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IBM and Intel Corporation have joined in an initiative aimed at improving how IT managers select, deploy and measure virtualized server solutions for enterprise data centers. Virtualization technology, such as VMware Infrastructure, on Intel-based servers is becoming widely used in production environments and is increasing capturing mid-tier application workloads.
“As mid-sized and large enterprise IT organizations strive to cash in on the cost savings of data center consolidation through server virtualization, hosting applications on larger, more expandable multi-processor servers delivers the best return on investment,” said Jim Northington, vice president, System x, IBM. “Nevertheless, many organizations need the tools to help them select the server platform that works best in their unique environments.”
One of the first tools to emerge from this joint initiative is a new virtualization benchmarking methodology called vConsolidate that runs multiple instances of consolidated database, mail, Web and JAVA* workloads in multiple virtual CPU partitions on Intel-based System x servers to simulate real-world server performance in a typical environment. IBM and Intel are contributing the vConsolidate methodology to an industry standards body for consideration.
“Intel took a major step toward accelerating virtualization with the introduction of our first processors with integrated Intel® Virtualization Technology more than a year ago, and we have built a broad software ecosystem to support it,” said Boyd Davis, general manager of Intel Server Platform Group Marketing. “By creating the vConsolidate methodology with IBM, we are helping to make it easier for IT managers to adopt the technology and compare processor platforms and system configurations.”
Using vConsolidate to benchmark the IBM System x3950 server with four dual-core Intel® Xeon® 7100 processors shows the x3950 delivers up to 46 percent more performance throughput than a competing system when running a mix of larger two- and four virtualized processor partitions**.
Based on this and other customer test results, IBM and Intel created a VMware Infrastructure Sizing Guide aimed at helping customers select and appropriately configure the various virtualized server options available to them. This tool draws from IBM’s vast virtualization experience, dating back to its pioneering work on mainframe virtualization 40 years ago, and the lessons learned from helping customers consolidate their server environments. The result is a tool that provides recommendations for target utilization rates, the total number of virtual machines that will be needed to run the application, and the number of physical servers required to support the computing workload and goals. The tool identifies an economy of scale associated with larger server configurations based on:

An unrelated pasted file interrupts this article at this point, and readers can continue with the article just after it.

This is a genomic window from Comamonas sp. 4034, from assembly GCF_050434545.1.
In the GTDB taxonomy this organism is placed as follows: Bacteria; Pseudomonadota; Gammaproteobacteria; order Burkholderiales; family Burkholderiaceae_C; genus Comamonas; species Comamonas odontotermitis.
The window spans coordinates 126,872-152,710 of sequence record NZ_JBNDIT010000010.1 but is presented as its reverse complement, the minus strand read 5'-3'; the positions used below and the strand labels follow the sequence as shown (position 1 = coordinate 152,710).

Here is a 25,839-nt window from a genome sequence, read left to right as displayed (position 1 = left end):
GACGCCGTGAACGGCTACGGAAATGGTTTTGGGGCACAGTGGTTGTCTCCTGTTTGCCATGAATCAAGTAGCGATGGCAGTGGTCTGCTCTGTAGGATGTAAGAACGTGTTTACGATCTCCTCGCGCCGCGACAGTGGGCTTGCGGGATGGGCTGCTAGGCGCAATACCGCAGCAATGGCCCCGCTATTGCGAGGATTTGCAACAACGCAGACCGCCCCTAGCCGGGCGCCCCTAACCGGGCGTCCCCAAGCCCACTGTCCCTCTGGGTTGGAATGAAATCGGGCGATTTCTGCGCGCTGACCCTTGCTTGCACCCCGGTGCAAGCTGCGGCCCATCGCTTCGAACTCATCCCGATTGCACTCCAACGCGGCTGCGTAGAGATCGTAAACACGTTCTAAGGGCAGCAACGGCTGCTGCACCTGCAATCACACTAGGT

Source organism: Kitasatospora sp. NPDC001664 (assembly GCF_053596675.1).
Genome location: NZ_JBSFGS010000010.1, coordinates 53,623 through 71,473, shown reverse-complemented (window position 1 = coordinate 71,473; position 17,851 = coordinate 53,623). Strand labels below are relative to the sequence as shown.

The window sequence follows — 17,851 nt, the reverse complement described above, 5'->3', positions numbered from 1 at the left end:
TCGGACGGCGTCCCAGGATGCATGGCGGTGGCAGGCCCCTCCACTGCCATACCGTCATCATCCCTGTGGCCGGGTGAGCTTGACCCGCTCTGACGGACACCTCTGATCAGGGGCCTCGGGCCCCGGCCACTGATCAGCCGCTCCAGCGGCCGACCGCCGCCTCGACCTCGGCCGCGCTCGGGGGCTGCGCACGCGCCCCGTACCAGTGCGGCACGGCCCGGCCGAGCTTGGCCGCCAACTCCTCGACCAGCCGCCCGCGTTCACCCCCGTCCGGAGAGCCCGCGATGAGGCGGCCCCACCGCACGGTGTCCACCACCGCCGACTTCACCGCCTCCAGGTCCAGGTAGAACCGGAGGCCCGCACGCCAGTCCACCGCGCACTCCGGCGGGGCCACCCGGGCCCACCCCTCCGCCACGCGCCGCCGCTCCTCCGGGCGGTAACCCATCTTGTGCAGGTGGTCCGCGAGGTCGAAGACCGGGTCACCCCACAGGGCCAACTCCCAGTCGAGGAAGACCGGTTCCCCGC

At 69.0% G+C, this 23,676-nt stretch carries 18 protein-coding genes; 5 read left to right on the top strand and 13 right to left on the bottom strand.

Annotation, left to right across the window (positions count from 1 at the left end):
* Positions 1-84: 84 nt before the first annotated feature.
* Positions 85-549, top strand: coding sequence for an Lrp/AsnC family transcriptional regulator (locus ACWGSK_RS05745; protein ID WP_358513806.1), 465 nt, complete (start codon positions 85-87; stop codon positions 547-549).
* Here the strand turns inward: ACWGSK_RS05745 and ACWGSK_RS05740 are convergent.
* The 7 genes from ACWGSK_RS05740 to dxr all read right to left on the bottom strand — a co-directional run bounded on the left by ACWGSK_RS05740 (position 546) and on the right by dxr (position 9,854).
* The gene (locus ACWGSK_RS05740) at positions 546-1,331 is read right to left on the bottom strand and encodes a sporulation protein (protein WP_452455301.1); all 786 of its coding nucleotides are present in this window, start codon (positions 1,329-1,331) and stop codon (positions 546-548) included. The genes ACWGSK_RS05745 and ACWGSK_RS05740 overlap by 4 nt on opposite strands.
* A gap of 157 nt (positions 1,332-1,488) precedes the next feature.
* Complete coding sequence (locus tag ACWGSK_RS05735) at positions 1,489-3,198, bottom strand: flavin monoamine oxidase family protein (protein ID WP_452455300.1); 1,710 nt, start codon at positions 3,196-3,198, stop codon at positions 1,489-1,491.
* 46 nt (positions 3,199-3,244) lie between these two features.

* Ability to support more applications when usage peaks
* Conservation of reserve memory across all virtual machines on a server
* More processor targets for scheduling job execution
Both the sizing guide effort and the vConsolidate testing results identified memory as a key limiting factor in determining how many virtual machines can be loaded onto an Intel-based server. IBM and Intel researchers have studied the impact of increased addressable memory on virtualization performance. By collecting data from more than 10,000 servers through IBM’s Consolidation Discovery and Analysis Tool, the researchers determined that while virtualization increases total processor utilization, additional reserve memory is required to allow for application usage spikes.
This insight prompted further joint development using the IBM System x3950 as a large memory system reference configuration to increase the total addressable memory pool from 64GB to 128GB. Intel and IBM expect this expanded memory addressability to be supported in the leading virtualization platforms beginning next year.
"The success we’ve seen with our System x servers and the Intel Xeon 7100 processor series architecture gives us the confidence to invest in a fourth generation of our Enterprise X-Architecture supporting quad-core Intel Xeon processors for multi-processor servers in the middle of 2007,” said Northington.
To assist customers with making virtualization adoption decisions, IBM expects to open the Virtualization Resource Center (VRC) in early 2007. Customers will be able to apply principles gleaned from vConsolidate and sizing guide activities to their particular environments and software workloads. The VRC will help IBM resellers translate the general benefits of using large Intel Xeon processor-based servers to specific “proof of concept” application tests conducted over 30- to 60-day studies.